Author: Daniel G. Amen
5. "ISOLATION DOES STRANGE THINGS to a person's mind. This is true for any social creature, human or otherwise. Monkeys taken from their mothers at birth, placed alone in stainless-steel chambers, and deprived of contact with other animals ("human and subhuman" alike, according to the researchers), develop irreversible mental illnesses. As one of the experts in this field, Harry Harlow, put it: "sufficiently severe and enduring social isolation reduces these animals to a social-emotional level in which the primary social responsiveness is fear."
Author: Derrick Jensen
6. "... researchers argue that it's of utmost importance to unravel the nature of black holes, lest we someday begin to worship them. Sounds ridiculous, but whole segments of humankind have often revered the unknowable, venerating that which cannot be tested experimentally. Come to think of it, many still do in twenty-first-century society."
Author: Eric Chaisson
7. "Even if these researchers do see the need to address the problem immediately, though they have obligations and legitimate interests elsewhere, including being funded for other research. With luck, the ideas discussed in Good Calories, Bad Calories may be rigorously tested in the next twenty years. If confirmed, it will be another decade or so after that, at least, before our public health authorities actively change their official explanation for why we get fat, how that leads to illness, and what we have to do to avoid or reverse those fates. As I was told by a professor of nutrition at New York University after on of my lectures, the kind of change I'm advocating could take a lifetime to be accepted."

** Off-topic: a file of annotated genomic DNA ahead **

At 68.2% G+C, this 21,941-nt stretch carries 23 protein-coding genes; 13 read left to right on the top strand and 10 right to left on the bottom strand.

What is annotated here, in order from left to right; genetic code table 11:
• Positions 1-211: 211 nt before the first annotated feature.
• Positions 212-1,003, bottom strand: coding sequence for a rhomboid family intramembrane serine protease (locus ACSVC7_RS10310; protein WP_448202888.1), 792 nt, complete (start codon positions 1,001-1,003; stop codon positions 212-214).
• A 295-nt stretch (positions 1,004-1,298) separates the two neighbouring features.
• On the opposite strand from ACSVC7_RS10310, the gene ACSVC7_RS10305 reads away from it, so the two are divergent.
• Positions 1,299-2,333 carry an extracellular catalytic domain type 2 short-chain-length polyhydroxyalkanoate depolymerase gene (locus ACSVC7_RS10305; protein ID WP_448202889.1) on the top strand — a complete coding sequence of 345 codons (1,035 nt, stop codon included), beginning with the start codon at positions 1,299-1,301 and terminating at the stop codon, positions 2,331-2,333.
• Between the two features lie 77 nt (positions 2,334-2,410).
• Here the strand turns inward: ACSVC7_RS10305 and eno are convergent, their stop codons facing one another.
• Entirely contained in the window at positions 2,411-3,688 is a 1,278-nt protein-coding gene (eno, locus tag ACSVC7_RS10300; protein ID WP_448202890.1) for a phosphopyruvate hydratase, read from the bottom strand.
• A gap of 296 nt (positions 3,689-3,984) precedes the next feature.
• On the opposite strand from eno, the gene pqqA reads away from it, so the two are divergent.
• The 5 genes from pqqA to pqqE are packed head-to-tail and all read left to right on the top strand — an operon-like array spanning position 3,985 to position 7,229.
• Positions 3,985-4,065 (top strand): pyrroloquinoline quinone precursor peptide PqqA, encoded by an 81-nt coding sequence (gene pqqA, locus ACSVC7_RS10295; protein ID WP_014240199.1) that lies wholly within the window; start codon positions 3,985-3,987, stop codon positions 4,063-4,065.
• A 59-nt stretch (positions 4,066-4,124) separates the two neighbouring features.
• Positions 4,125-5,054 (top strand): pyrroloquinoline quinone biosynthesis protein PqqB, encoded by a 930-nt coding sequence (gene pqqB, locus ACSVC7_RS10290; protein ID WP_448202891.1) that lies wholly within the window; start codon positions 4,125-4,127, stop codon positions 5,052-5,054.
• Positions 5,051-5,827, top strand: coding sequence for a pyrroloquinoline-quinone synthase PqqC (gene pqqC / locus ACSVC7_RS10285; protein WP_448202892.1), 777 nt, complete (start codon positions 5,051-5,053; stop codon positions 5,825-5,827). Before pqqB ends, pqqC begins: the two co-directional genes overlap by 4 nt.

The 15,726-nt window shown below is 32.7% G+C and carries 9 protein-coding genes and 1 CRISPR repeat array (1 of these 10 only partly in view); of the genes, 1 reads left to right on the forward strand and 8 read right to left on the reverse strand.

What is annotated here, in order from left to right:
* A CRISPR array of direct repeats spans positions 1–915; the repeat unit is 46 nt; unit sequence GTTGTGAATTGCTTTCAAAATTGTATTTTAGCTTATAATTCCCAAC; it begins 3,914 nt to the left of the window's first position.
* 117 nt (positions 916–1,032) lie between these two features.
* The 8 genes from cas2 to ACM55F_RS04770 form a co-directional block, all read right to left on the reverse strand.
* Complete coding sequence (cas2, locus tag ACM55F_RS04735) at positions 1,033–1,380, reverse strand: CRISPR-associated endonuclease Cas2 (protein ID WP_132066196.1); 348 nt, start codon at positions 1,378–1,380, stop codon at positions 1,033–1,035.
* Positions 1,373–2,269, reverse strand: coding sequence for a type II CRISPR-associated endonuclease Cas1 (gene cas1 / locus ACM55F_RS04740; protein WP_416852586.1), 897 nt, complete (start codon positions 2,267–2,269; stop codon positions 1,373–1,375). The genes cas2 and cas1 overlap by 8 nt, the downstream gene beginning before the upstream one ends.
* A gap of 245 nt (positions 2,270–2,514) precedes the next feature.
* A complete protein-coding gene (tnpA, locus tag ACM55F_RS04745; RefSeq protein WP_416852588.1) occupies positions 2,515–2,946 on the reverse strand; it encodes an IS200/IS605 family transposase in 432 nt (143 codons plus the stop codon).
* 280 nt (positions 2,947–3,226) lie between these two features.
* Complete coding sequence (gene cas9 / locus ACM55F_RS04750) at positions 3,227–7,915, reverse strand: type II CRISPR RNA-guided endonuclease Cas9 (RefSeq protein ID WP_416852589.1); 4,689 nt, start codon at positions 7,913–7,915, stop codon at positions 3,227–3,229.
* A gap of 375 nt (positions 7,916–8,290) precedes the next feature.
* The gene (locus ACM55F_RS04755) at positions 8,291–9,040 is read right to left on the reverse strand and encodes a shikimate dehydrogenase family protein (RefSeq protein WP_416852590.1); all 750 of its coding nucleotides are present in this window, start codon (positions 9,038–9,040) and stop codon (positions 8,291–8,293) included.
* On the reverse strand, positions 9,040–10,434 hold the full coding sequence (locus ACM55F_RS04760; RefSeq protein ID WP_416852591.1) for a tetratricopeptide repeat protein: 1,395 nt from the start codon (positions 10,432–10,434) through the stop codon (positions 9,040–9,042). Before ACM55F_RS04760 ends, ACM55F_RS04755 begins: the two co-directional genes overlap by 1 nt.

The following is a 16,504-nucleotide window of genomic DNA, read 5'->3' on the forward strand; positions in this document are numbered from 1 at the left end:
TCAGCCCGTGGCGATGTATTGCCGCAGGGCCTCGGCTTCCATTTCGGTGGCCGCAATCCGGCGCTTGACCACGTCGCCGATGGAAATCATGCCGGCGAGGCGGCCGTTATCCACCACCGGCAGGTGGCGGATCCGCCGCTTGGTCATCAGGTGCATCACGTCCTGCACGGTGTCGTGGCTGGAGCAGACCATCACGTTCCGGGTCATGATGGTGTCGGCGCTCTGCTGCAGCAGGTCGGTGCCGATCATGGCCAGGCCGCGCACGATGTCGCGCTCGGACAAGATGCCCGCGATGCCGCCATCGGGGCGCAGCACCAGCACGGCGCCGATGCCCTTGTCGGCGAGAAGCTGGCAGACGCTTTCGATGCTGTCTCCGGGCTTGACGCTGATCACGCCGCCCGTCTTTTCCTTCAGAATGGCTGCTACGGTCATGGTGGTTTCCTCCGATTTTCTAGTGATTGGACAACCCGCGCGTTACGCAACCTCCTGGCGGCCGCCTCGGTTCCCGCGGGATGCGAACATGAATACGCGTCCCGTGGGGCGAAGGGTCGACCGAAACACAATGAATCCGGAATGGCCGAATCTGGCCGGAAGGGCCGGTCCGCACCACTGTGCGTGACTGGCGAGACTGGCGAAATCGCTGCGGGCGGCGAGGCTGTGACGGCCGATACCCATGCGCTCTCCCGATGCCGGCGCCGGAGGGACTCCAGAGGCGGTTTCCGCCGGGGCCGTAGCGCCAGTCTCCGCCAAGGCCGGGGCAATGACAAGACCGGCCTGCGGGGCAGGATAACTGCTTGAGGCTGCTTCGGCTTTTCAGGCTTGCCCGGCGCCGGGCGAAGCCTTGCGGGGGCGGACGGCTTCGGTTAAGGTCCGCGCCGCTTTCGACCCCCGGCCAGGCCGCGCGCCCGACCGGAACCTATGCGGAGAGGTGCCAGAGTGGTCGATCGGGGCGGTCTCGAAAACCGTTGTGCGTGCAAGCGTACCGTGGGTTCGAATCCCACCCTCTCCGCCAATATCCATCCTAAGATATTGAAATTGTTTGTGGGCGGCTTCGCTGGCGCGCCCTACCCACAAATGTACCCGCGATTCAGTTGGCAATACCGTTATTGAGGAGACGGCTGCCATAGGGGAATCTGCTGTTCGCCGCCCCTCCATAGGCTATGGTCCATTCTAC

Author: Gary Taubes
8. "The researchers found that nearly every change they made was followed by a temporary uptick in performance, even when it involved simply undoing a previous change. They concluded that the increases in worker productivity were not due to better lighting or better pay or longer breaks per se. They were just temporary improvements caused by a change in routine."
Author: Hal Herzog
9. "I align myself with almost all researchers in assuming that anything we do is a composite of whatever genetic limitations were given to us by our parents and whatever kinds of environmental opportunities are available."